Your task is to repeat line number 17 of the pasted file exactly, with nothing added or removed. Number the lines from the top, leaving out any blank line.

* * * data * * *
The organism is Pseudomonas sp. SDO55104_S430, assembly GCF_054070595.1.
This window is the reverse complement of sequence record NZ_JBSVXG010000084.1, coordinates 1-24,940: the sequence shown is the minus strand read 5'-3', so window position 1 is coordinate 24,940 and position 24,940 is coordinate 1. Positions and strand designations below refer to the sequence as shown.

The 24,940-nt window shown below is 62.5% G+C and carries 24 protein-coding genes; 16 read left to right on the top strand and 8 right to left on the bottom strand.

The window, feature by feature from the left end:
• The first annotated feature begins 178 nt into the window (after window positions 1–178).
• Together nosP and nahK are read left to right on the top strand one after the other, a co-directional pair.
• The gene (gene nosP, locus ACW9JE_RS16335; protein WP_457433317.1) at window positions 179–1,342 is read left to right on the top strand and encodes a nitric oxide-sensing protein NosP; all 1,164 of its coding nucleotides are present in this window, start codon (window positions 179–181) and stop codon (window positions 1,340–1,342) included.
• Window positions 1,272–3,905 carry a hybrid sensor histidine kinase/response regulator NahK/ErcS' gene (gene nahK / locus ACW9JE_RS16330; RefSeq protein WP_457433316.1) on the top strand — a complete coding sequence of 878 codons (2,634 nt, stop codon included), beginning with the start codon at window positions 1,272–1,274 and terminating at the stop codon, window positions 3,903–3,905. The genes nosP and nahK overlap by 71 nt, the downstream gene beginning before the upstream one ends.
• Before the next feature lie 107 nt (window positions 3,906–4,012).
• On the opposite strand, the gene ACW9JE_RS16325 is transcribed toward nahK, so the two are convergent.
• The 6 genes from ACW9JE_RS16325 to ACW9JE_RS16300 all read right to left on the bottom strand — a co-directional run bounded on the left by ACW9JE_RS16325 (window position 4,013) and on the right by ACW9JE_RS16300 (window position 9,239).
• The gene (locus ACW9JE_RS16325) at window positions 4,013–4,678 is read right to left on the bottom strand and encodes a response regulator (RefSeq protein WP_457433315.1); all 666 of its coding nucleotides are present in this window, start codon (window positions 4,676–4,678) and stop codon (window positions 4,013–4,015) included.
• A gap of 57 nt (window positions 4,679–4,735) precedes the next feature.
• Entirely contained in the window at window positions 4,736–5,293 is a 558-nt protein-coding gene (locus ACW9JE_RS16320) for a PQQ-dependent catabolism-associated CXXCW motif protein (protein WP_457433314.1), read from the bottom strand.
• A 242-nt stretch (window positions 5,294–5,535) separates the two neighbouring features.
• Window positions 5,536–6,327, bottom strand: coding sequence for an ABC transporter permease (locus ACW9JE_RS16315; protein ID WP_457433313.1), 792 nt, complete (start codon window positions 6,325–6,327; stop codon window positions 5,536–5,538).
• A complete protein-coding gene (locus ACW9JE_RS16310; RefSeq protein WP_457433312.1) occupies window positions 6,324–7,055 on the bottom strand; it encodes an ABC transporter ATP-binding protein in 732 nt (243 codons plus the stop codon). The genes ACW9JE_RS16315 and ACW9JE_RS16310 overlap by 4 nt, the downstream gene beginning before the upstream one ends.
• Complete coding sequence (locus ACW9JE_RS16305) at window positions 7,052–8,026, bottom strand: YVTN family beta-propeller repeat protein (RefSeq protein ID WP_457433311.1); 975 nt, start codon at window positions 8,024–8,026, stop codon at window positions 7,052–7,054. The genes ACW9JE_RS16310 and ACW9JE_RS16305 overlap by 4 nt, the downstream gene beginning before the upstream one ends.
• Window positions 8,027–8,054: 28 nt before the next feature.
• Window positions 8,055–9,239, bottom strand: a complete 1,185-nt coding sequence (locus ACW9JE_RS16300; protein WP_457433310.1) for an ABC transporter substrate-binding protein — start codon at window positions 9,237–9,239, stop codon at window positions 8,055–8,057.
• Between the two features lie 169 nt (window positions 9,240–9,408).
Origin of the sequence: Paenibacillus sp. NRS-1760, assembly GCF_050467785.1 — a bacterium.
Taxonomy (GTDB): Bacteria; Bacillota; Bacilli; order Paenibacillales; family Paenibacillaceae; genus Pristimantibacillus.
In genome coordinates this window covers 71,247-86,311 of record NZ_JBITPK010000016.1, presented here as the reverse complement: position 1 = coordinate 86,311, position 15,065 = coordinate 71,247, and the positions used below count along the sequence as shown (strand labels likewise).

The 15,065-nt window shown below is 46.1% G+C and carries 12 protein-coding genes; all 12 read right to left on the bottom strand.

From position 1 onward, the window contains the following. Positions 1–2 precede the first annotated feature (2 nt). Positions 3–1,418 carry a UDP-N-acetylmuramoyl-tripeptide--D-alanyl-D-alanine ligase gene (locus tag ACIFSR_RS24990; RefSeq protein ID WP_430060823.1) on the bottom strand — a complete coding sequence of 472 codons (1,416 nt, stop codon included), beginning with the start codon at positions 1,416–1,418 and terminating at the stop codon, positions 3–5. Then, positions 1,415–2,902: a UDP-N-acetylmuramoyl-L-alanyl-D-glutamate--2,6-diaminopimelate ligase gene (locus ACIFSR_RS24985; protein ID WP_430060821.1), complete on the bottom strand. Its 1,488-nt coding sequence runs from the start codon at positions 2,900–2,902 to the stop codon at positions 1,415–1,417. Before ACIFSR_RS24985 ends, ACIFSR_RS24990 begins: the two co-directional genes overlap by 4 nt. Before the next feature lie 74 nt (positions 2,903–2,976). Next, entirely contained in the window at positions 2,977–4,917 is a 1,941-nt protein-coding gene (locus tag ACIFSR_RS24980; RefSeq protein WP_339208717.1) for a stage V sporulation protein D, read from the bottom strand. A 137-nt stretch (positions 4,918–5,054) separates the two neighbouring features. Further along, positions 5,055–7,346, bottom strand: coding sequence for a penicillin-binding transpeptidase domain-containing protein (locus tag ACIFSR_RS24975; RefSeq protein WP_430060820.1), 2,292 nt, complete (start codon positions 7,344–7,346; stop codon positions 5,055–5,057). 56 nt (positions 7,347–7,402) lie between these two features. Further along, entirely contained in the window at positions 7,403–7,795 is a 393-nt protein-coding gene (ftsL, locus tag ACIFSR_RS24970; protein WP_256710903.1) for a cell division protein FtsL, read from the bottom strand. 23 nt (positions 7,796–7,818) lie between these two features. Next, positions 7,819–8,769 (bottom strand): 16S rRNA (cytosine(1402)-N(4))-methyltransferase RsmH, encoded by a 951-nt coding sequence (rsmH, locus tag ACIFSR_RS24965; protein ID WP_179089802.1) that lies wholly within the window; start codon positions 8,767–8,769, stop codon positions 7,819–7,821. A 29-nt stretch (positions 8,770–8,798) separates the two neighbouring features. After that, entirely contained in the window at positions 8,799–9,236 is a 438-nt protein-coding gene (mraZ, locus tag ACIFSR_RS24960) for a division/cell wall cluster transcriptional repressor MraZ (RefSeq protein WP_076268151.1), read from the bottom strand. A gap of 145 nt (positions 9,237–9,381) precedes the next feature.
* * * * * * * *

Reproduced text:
• A complete protein-coding gene (locus ACW9JE_RS16310; RefSeq protein WP_457433312.1) occupies window positions 6,324–7,055 on the bottom strand; it encodes an ABC transporter ATP-binding protein in 732 nt (243 codons plus the stop codon). The genes ACW9JE_RS16315 and ACW9JE_RS16310 overlap by 4 nt, the downstream gene beginning before the upstream one ends.